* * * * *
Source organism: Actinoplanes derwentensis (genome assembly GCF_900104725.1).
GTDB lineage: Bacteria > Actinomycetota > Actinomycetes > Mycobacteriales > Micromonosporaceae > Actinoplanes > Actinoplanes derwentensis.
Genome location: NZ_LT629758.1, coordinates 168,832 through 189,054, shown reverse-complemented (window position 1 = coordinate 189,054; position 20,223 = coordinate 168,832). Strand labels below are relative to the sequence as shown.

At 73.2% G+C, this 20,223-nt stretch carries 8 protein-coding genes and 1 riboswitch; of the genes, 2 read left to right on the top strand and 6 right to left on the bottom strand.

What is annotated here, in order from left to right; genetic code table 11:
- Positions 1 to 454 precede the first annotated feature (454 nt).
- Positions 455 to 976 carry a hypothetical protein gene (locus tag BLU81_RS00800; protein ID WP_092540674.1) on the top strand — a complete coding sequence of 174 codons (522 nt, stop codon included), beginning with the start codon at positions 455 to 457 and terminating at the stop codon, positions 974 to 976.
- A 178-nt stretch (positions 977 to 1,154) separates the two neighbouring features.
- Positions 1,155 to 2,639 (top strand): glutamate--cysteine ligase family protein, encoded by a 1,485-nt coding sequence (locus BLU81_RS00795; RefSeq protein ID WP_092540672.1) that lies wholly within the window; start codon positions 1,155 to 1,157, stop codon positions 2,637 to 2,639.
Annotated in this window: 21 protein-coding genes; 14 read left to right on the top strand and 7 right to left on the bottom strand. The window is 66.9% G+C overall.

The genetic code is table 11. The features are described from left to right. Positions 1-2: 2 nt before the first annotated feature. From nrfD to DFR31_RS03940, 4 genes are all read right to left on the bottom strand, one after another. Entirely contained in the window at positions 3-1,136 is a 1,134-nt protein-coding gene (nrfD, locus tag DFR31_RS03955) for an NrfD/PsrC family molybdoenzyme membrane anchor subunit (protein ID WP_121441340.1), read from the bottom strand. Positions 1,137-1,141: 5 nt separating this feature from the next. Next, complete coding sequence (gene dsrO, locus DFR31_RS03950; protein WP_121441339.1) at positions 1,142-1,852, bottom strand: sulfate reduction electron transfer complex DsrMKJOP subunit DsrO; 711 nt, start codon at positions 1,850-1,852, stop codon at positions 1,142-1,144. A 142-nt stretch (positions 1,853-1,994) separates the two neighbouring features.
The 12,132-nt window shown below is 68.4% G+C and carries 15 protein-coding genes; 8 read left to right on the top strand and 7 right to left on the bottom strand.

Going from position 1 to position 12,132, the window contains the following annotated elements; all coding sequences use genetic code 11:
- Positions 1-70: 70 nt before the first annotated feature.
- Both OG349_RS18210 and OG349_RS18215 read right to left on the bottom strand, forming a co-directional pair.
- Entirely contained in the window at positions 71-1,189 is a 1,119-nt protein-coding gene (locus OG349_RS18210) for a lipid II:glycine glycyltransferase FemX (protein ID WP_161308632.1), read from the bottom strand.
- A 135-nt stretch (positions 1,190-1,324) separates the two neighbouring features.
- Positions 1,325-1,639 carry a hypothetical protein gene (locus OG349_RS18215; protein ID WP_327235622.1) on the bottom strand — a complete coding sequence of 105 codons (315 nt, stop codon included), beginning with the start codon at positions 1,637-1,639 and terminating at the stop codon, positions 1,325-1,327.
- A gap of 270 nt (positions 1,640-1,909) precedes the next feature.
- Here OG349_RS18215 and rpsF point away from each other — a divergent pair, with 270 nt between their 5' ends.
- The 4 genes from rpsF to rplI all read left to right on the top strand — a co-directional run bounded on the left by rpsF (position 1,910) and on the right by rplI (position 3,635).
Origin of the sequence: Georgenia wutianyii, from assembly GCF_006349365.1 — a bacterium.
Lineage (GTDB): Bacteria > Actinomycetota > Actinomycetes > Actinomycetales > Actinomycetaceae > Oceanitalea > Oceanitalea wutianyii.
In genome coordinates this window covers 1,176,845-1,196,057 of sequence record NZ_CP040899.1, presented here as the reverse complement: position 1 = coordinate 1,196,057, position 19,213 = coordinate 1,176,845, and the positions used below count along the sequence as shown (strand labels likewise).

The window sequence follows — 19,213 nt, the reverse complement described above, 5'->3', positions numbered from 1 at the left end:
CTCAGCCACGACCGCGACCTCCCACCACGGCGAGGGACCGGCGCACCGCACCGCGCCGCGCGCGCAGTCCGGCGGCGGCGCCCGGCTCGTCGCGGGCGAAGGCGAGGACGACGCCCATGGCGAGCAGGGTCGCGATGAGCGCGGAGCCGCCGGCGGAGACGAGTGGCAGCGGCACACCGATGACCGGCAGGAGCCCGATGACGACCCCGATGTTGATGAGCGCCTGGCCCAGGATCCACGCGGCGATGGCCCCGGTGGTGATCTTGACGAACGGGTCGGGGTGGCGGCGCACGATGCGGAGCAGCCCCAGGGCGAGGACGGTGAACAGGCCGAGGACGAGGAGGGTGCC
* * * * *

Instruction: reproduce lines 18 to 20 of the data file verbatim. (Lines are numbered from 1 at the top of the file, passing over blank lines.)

- Positions 1,325-1,639 carry a hypothetical protein gene (locus OG349_RS18215; protein ID WP_327235622.1) on the bottom strand — a complete coding sequence of 105 codons (315 nt, stop codon included), beginning with the start codon at positions 1,637-1,639 and terminating at the stop codon, positions 1,325-1,327.
- A gap of 270 nt (positions 1,640-1,909) precedes the next feature.
- Here OG349_RS18215 and rpsF point away from each other — a divergent pair, with 270 nt between their 5' ends.